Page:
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EPSRC Reference: EP/E058868/1
Title: Compression of frequency modulated pulses using a high order helically corrugated waveguide
Principal Investigator: Cross, Professor A
Other Investigators:
Ronald, Professor K Phelps, Professor ADR
Researcher Co-Investigators:
Project Partners:
TMD Technologies Ltd
Department: Physics
Organisation: University of Strathclyde
Scheme: Standard Research
Starts: 01 October 2007 Ends: 30 September 2010 Value (£): 506,937
EPSRC Research Topic Classifications:
Optical Communications Optical Devices & Subsystems
RF & Microwave Technology
EPSRC Industrial Sector Classifications:
No relevance to Underpinning Sectors
Related Grants:
Panel History:  
Summary on Grant Application Form
A waveguide can be used to compress frequency-modulated pulses. Consider compression of a quasi-monochromatic pulse with frequency monatonically varying in time from one frequency (w1) to another frequency (w2). This pulse is then propagated down a dispersive medium in which the group velocity of the wave is a function of frequency only. If the wave group velocity in the dispersive medium is an increasing function of frequency, vgr(w2) > vgr(w1), then the tail of the pulse will overtake its leading edge, resulting in pulse shortening and a corresponding growth in the amplitude if the losses are sufficiently low. Compression experiments were first carried out using a smooth metal waveguide and were found attractive because of its capability of handling high power. However a serious drawback of a smooth waveguide as a powerful compressor is its operation very close to the cut-off. In optimum cases, the frequency at the beginning of an input pulse should be only 0.5-1% above the cut-off frequency. If one uses such a compressor at the output of a powerful amplifier, then the low-frequency part of the amplification band will be reflected back to the amplifier resulting in its possible parasitic self-oscillation (RF isolation using unidirectional elements is impossible at very high power). We propose to design and construct a waveguide with a helical corrugation of its inner surface as the frequency dispersive medium, to couple a pair of circularly polarized partial modes of the smooth waveguide having significantly different group velocities. Pulse compression using a 3-fold helically corrugated waveguide using an optimised frequency swept pulse generated by a state-of-the-art programmable Arbitary waveform generator and microwave sweeper will be studied, with the predictions of theory compared to experiment. We propose also to design, build and investigate the use of a larger diameter 5-fold helically corrugated waveguide as the frequency dispersive medium to compress MW frequency swept pulses generated by a gyrotron travelling wave amplifier. The advantage of using a 5-fold helical structure as compared to a 3-fold helical waveguide is that it requires the use of a higher order mode and hence the diameter of the compressor is increased which means that higher peak power radiation can be propagated down the compressor before the electric fields becomes excessively large resulting in RF breakdown. A favourable wave dispersion can be synthesized for the higher-order modes (near cut-off TE2,2 mode which couples to a counter-rotating TE3,1 mode) excited in a 5-fold helical compressor resulting in an increase of the helical waveguide diameter by a factor of 1.5-2 (without significant overlapping of the coupling bands) and correspondingly in an enhancement of its RF breakdown strength. Unique high power (multi-MW), short pulse (~1ns) radiation required in a number of applications will be generated.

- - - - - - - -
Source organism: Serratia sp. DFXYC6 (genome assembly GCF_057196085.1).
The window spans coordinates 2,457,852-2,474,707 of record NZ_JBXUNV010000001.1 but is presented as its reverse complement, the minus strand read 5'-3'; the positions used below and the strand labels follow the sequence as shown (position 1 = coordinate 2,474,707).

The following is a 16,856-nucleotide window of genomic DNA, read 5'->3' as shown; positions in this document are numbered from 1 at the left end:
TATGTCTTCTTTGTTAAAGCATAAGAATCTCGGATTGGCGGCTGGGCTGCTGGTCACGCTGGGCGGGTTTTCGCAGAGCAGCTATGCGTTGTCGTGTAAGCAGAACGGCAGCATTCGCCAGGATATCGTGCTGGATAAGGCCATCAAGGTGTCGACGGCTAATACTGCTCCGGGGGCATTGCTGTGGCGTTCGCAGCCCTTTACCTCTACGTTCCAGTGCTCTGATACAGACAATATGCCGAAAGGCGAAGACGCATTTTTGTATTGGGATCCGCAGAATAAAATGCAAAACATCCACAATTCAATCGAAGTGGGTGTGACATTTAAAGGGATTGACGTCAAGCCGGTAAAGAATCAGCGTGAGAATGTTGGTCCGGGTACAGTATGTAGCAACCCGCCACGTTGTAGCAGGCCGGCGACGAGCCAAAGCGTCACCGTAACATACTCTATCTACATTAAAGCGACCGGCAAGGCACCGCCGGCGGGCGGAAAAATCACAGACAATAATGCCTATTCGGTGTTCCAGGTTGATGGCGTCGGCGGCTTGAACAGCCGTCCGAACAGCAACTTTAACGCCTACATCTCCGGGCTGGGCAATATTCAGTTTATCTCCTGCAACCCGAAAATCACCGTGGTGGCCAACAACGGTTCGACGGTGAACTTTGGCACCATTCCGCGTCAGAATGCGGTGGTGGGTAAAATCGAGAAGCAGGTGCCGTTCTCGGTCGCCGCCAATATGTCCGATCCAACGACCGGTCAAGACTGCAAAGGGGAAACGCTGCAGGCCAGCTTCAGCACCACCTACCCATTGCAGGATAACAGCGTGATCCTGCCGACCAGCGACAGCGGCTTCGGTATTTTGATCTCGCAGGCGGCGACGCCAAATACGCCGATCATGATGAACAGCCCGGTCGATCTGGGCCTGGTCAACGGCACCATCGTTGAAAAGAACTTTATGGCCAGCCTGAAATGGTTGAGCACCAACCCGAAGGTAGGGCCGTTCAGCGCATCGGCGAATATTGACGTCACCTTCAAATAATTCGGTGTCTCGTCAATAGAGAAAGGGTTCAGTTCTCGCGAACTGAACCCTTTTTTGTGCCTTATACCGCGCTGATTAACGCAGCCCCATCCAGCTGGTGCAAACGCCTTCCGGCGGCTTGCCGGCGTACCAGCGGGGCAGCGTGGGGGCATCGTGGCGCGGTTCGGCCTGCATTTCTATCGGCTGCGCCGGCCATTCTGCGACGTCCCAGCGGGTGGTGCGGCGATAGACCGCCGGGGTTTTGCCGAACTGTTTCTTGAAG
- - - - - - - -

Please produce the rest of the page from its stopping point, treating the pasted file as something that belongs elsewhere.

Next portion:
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Organisation Website: http://www.strath.ac.uk